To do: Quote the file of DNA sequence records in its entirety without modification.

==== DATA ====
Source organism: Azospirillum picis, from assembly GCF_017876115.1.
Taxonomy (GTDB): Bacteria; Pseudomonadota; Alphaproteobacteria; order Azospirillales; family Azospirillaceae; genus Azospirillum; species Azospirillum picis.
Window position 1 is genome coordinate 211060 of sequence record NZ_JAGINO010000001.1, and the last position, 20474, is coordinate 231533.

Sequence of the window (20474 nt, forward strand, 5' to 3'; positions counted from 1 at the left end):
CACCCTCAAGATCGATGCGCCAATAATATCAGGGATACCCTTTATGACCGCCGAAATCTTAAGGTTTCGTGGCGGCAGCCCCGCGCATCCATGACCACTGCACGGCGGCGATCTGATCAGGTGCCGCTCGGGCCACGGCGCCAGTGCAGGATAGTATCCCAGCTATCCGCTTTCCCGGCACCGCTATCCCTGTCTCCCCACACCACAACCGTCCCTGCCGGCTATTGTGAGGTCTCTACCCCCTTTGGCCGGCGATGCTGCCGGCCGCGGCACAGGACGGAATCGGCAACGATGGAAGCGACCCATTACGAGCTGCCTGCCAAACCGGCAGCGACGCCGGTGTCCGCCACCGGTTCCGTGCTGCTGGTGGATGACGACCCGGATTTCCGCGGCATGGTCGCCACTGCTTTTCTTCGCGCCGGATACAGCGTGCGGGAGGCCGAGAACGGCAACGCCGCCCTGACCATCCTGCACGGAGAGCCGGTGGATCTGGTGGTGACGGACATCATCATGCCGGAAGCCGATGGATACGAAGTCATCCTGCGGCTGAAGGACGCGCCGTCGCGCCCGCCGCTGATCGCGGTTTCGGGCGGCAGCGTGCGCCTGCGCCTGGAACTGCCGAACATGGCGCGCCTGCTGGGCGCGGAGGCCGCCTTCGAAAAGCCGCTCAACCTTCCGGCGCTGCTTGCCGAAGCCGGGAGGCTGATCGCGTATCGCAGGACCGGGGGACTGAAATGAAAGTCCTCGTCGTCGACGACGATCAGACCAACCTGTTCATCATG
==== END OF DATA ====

Source organism: Azospirillum picis, from assembly GCF_017876115.1.
Taxonomy (GTDB): Bacteria; Pseudomonadota; Alphaproteobacteria; order Azospirillales; family Azospirillaceae; genus Azospirillum; species Azospirillum picis.
Window position 1 is genome coordinate 211060 of sequence record NZ_JAGINO010000001.1, and the last position, 20474, is coordinate 231533.

Sequence of the window (20474 nt, forward strand, 5' to 3'; positions counted from 1 at the left end):
CACCCTCAAGATCGATGCGCCAATAATATCAGGGATACCCTTTATGACCGCCGAAATCTTAAGGTTTCGTGGCGGCAGCCCCGCGCATCCATGACCACTGCACGGCGGCGATCTGATCAGGTGCCGCTCGGGCCACGGCGCCAGTGCAGGATAGTATCCCAGCTATCCGCTTTCCCGGCACCGCTATCCCTGTCTCCCCACACCACAACCGTCCCTGCCGGCTATTGTGAGGTCTCTACCCCCTTTGGCCGGCGATGCTGCCGGCCGCGGCACAGGACGGAATCGGCAACGATGGAAGCGACCCATTACGAGCTGCCTGCCAAACCGGCAGCGACGCCGGTGTCCGCCACCGGTTCCGTGCTGCTGGTGGATGACGACCCGGATTTCCGCGGCATGGTCGCCACTGCTTTTCTTCGCGCCGGATACAGCGTGCGGGAGGCCGAGAACGGCAACGCCGCCCTGACCATCCTGCACGGAGAGCCGGTGGATCTGGTGGTGACGGACATCATCATGCCGGAAGCCGATGGATACGAAGTCATCCTGCGGCTGAAGGACGCGCCGTCGCGCCCGCCGCTGATCGCGGTTTCGGGCGGCAGCGTGCGCCTGCGCCTGGAACTGCCGAACATGGCGCGCCTGCTGGGCGCGGAGGCCGCCTTCGAAAAGCCGCTCAACCTTCCGGCGCTGCTTGCCGAAGCCGGGAGGCTGATCGCGTATCGCAGGACCGGGGGACTGAAATGAAAGTCCTCGTCGTCGACGACGATCAGACCAACCTGTTCATCATG